I was enthralled with the realist life size tromp'loeil sculptures of Duane Hanson when I first saw them at a Soho gallery in the seventies. Later, at a solo exhibition at the Whitney, the pieces became onlookers, guards, janitors; and were that much more effective when people mingled with them, did double takes, and watched other gallery goers react.

Duane Hanson with his sculpture
Hansons' sculpture was cast from life, and made of polyester resin, fiberglass, polychrome paint, real hair, clothes etc.

The plaster cast sculpture of George Segal - with my brother-in-law

Dec 9, 2009


These are from a group of the 15 or so images by Swedish photographer Magnus Muhr. They're making the rounds via the internet and email, and thanks to my daughter, got to me.
Mr.Muhr is an otherwise serious, talented, professional photographer who may forever be stamped as the dead fly guy.

Dec 3, 2009


JEAN, COOKING 10 x 8" Oil on Canvas (c) Margery Caggiano
Jean is more than a good cook, she's an excellent graphic designer. And painter.

I'm having a good time (and re-learning) applying oil paint from scratch after all the years of acrylics, or oils over the acrylics.The acrylics are good for underpainting, (not thick and glossy though) and they accept oil paint very nicely.

Now, however, I'm finding the acrylic gessoed pre-stretched canvas too absorbant for oils without that acrylic underpainting, so I give the canvas a coat of retouch varnish-a 50/50 mix of dammar varnish and turps, and let it dry. Much better.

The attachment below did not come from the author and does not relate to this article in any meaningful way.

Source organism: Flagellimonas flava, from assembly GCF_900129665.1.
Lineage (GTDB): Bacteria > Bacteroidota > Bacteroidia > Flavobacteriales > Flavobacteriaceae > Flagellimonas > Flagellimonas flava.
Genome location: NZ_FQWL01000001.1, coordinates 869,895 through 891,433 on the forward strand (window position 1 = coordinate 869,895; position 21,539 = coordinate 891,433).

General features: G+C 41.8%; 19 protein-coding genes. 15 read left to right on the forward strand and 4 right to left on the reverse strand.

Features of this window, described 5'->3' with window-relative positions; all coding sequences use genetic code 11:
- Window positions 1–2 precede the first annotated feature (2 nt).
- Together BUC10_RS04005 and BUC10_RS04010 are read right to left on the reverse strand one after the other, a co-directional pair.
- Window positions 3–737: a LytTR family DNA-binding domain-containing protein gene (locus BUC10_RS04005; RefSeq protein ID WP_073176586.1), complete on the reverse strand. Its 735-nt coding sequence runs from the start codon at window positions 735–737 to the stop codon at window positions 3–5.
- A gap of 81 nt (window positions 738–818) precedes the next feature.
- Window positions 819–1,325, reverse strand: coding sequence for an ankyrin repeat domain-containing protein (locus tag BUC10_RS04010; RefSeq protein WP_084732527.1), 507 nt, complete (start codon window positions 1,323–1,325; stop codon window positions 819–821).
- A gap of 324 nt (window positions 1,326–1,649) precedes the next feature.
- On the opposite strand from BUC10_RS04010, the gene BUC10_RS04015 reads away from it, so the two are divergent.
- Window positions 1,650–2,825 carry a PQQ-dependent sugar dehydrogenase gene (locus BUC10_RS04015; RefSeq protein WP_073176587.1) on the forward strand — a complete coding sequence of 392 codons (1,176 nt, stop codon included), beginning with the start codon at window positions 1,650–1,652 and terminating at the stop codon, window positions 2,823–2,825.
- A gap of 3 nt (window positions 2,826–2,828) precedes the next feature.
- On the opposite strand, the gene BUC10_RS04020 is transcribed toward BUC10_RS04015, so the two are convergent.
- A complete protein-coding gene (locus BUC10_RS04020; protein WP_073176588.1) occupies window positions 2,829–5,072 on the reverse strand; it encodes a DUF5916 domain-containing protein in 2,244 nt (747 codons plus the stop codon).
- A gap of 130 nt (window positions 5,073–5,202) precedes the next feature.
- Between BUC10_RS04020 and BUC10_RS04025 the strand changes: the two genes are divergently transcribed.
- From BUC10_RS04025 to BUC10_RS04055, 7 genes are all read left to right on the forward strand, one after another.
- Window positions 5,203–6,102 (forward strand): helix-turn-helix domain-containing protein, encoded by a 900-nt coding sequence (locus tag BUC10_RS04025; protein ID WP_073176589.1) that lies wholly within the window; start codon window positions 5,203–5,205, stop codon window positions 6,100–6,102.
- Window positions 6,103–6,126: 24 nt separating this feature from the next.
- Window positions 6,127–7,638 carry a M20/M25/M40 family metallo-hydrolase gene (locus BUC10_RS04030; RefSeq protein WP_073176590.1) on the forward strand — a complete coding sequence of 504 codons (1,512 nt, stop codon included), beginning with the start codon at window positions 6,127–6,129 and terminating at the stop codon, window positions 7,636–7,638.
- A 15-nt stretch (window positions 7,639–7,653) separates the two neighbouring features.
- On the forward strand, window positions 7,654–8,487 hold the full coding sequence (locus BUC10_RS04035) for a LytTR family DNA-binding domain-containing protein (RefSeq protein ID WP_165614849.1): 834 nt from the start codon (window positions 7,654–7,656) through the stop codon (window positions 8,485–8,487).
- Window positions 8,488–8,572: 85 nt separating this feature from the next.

I decided to stop cleaning the plate glass I use for a palette. It's a pain, even with a window scraper. So I've been tearing off 12" lengths of freezer paper, which is plastic coated, then stapling 8 or so to a piece of train board I had. Works out well. I don't like the white, however, it throws your values off, but I understand one company is (finally) making the disposable palette pads a neutral gray.

By the way, awhile back I said that mineral spirits are fine, you don't need turpentine. No one called me on that. If you are making your own medium or retouch varnish, mineral spirits won't dissolve dammar varnish, just turps. Live and learn.

Now if I only had the discipline to clean the brushes and not leave them standing in mineral spirits. To wipe the threads of the paint tubes and put the caps back on immediately and to

blah blah blah blah ....

Nov 30, 2009


DUALITY 40 x 48" Acrylic on Canvas (C) Margery Caggiano

I delve into the internet a lot, to see what's been auctioned, to see if links are accurate etc, and to see whats popped up as more and more info makes its way online.